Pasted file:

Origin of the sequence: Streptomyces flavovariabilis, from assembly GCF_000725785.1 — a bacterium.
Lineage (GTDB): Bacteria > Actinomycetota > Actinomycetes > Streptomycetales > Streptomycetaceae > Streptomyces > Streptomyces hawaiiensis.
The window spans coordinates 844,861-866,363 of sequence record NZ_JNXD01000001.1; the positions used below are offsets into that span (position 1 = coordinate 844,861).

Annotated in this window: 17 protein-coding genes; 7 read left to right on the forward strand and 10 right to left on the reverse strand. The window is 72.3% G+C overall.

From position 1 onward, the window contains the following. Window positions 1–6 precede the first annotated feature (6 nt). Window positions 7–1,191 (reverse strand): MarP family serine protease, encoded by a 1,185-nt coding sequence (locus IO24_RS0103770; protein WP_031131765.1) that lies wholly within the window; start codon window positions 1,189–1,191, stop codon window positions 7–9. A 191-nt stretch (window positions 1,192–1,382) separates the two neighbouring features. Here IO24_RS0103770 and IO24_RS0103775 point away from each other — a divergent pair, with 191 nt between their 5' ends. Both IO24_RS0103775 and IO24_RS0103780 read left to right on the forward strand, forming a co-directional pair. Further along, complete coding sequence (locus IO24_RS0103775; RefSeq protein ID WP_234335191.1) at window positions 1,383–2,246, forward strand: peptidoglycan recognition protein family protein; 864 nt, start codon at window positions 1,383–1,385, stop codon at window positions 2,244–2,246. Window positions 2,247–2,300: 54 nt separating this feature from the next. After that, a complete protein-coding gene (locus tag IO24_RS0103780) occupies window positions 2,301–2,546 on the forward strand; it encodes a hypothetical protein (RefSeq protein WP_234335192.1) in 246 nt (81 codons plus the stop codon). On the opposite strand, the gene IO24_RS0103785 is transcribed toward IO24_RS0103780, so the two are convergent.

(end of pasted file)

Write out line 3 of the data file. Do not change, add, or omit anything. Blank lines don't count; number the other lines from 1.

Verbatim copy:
The window spans coordinates 844,861-866,363 of sequence record NZ_JNXD01000001.1; the positions used below are offsets into that span (position 1 = coordinate 844,861).